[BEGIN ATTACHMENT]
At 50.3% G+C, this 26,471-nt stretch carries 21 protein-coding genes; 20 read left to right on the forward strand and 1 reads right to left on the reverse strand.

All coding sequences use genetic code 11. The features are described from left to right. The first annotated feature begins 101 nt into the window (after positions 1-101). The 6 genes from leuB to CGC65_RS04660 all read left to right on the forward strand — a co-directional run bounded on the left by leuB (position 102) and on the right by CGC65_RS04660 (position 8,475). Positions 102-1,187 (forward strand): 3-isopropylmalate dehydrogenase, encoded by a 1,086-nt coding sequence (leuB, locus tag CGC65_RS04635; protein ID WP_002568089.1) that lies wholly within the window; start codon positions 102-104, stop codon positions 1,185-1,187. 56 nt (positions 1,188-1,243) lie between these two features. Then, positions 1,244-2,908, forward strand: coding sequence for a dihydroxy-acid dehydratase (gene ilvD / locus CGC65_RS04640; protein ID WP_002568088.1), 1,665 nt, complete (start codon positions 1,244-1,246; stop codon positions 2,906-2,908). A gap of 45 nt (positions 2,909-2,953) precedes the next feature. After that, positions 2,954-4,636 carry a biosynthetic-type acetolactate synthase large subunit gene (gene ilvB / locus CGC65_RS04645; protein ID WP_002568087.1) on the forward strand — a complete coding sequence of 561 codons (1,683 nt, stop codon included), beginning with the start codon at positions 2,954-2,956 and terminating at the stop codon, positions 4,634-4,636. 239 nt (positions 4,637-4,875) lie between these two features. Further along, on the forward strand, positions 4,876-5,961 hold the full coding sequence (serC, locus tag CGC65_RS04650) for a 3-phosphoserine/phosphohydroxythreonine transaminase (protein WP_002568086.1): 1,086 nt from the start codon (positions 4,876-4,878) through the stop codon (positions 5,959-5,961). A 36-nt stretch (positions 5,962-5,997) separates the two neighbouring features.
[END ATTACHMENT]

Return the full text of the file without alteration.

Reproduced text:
At 50.3% G+C, this 26,471-nt stretch carries 21 protein-coding genes; 20 read left to right on the forward strand and 1 reads right to left on the reverse strand.

All coding sequences use genetic code 11. The features are described from left to right. The first annotated feature begins 101 nt into the window (after positions 1-101). The 6 genes from leuB to CGC65_RS04660 all read left to right on the forward strand — a co-directional run bounded on the left by leuB (position 102) and on the right by CGC65_RS04660 (position 8,475). Positions 102-1,187 (forward strand): 3-isopropylmalate dehydrogenase, encoded by a 1,086-nt coding sequence (leuB, locus tag CGC65_RS04635; protein ID WP_002568089.1) that lies wholly within the window; start codon positions 102-104, stop codon positions 1,185-1,187. 56 nt (positions 1,188-1,243) lie between these two features. Then, positions 1,244-2,908, forward strand: coding sequence for a dihydroxy-acid dehydratase (gene ilvD / locus CGC65_RS04640; protein ID WP_002568088.1), 1,665 nt, complete (start codon positions 1,244-1,246; stop codon positions 2,906-2,908). A gap of 45 nt (positions 2,909-2,953) precedes the next feature. After that, positions 2,954-4,636 carry a biosynthetic-type acetolactate synthase large subunit gene (gene ilvB / locus CGC65_RS04645; protein ID WP_002568087.1) on the forward strand — a complete coding sequence of 561 codons (1,683 nt, stop codon included), beginning with the start codon at positions 2,954-2,956 and terminating at the stop codon, positions 4,634-4,636. 239 nt (positions 4,637-4,875) lie between these two features. Further along, on the forward strand, positions 4,876-5,961 hold the full coding sequence (serC, locus tag CGC65_RS04650) for a 3-phosphoserine/phosphohydroxythreonine transaminase (protein WP_002568086.1): 1,086 nt from the start codon (positions 4,876-4,878) through the stop codon (positions 5,959-5,961). A 36-nt stretch (positions 5,962-5,997) separates the two neighbouring features.